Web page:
Among the many somber events preceeding Christ Jesus' crucifixion were the failure of the disciples, most notably Peter, to stay awake while with him at Gethsemane and Peter's denial shortly thereafter that he was a follower of Christ Jesus, a particularly painful moment in light of his vehement denial that he would ever abandon the Master. It is easy to "tsk tsk" these failings with perhaps a dash of smugness, but we might ask ourselves "Would I really have acted more courageously?" But then, a more basic question might be "Do I express enough real Christliness to have even been chosen as one of the twelve?" For myself, I'm pretty sure I know the regrettable answer.
Not very Christmasy musings, I agree, but it isn't the birth of the infant Jesus which is of so much importance as it is the life of Christ Jesus. Fourscore and ten of gift buying, wrapping, and opening, tree decorating, carol singing (inspiring and beautiful as many of them are), gourmandising, and jolly festivities won't bring one noticeably closer to demonstrating the Truth, Life, and Love Christ Jesus' works and words expressed. While we are perhaps carving another turkey, ham, or goose this holiday season would it not also be wise to carve out some quiet time in our busy loves to contemplate the object lesson Peter offers and be humbly thankful if we become worthy even to walk in that man's footsteps?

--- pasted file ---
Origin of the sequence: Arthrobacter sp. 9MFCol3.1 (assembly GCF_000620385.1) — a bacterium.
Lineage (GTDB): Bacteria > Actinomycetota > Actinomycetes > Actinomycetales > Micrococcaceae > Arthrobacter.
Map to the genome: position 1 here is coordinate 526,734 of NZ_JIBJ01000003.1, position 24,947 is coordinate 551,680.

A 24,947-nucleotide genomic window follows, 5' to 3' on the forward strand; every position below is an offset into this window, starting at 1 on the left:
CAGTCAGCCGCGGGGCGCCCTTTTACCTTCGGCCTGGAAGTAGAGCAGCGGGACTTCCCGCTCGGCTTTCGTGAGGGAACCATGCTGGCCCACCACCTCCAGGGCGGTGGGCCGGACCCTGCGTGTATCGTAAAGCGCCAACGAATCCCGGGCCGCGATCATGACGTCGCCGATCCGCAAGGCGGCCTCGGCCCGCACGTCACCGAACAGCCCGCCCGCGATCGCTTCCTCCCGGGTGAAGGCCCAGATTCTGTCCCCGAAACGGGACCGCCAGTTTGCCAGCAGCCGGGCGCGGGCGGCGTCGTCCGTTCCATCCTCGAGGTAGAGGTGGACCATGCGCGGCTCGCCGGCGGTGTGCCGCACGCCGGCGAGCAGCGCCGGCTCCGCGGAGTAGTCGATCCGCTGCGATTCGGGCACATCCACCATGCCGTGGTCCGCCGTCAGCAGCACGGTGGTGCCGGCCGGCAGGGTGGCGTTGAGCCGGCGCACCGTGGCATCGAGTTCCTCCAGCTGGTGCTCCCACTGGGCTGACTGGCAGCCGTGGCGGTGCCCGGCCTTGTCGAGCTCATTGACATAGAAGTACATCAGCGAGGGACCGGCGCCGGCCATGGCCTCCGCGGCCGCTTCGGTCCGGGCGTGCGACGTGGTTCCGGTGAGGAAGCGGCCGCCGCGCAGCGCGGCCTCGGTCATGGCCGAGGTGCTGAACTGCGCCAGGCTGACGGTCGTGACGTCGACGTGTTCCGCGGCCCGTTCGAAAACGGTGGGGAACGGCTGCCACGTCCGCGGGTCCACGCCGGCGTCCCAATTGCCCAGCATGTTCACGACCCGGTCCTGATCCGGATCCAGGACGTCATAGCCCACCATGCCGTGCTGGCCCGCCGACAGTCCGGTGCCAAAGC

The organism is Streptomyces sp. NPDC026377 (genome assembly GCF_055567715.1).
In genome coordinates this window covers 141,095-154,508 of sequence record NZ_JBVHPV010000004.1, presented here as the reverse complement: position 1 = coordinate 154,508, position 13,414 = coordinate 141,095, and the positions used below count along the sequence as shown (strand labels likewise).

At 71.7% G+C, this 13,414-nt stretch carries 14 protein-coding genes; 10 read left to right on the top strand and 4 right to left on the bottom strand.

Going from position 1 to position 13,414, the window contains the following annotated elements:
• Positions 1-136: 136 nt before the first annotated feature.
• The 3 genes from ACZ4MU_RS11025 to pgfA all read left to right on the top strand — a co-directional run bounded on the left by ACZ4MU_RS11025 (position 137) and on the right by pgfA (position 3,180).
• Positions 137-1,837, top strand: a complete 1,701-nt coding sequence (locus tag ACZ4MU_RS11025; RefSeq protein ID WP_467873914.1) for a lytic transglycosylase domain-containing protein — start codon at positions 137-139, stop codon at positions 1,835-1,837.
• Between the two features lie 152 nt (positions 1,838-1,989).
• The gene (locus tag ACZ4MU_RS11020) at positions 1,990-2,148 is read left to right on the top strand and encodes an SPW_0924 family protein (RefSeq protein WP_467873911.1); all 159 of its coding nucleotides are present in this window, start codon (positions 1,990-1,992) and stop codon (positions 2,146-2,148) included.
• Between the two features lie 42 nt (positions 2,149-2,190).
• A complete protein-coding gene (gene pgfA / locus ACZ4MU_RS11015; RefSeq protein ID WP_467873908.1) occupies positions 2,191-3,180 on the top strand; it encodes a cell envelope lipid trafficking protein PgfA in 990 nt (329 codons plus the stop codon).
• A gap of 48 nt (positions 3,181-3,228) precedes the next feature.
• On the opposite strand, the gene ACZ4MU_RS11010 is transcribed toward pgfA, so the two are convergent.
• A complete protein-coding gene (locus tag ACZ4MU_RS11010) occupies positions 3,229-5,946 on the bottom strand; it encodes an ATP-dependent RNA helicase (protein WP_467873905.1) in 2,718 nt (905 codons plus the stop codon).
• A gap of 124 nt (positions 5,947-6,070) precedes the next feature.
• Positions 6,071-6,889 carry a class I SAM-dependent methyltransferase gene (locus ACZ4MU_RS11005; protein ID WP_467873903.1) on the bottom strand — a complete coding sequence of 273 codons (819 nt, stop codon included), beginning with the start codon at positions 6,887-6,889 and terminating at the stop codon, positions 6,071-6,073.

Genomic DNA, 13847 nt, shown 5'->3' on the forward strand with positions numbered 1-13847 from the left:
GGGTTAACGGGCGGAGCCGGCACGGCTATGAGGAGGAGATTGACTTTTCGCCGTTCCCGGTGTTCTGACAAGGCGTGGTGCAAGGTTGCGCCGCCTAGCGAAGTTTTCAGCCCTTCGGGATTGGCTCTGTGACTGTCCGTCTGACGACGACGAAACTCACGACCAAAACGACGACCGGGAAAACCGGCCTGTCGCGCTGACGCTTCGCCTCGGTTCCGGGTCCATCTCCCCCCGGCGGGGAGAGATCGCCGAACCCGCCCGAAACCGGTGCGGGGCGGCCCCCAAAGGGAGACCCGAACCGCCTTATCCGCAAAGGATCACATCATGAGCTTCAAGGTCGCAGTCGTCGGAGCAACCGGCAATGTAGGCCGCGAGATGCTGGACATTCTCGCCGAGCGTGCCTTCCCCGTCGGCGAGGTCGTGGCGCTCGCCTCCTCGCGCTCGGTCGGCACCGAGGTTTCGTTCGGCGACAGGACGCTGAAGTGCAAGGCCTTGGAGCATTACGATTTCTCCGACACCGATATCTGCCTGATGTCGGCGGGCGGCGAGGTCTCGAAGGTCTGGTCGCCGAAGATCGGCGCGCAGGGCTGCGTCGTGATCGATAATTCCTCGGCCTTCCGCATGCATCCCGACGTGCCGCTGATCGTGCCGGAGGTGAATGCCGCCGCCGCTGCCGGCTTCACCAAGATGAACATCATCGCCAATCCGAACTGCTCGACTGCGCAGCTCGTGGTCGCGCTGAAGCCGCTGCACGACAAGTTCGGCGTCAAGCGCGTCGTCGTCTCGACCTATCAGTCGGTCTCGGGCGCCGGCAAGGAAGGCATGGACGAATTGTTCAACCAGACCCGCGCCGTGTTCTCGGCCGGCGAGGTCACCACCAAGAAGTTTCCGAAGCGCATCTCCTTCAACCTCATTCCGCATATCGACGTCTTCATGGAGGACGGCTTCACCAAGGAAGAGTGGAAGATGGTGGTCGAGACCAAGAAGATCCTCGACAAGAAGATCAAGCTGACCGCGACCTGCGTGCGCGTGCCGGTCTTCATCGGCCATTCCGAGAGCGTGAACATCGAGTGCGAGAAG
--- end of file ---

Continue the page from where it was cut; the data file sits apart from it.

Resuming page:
Note: St Louis, I think, inquired about the (unintentionally) obscure last line of the Thanksgiving poem. As I read Mrs. Eddy in Christ and Christmas, Sharon's rose is a reference to the Christ. There are a few Christmas carols which speak of the rose, but what is referred to varies. Herbert Howell's fine carol "A Spotless Rose" seems to refer to Christ Jesus, as does the old German carol "Es ist ein Ros' entsprungen". I emphasize, however, these are my quite possibly flawed readings of these carols and Mrs. Eddy. The carol "There is no Rose" seems to be about the Virgin Mary. The term "rose of Sharon" occurs in Song of Solomon (2:1), of all places, but appears to have no prophetic intent. There is also a general reference to the rose in Isaiah 35:1,2. It was obviously Mrs. Eddy's usage (as I understand it) I was hitching my little effort to. If this still doesn't clarify, to some extent anyway, the last line, I suggest having some sympathy for a well-intentioned poetaster.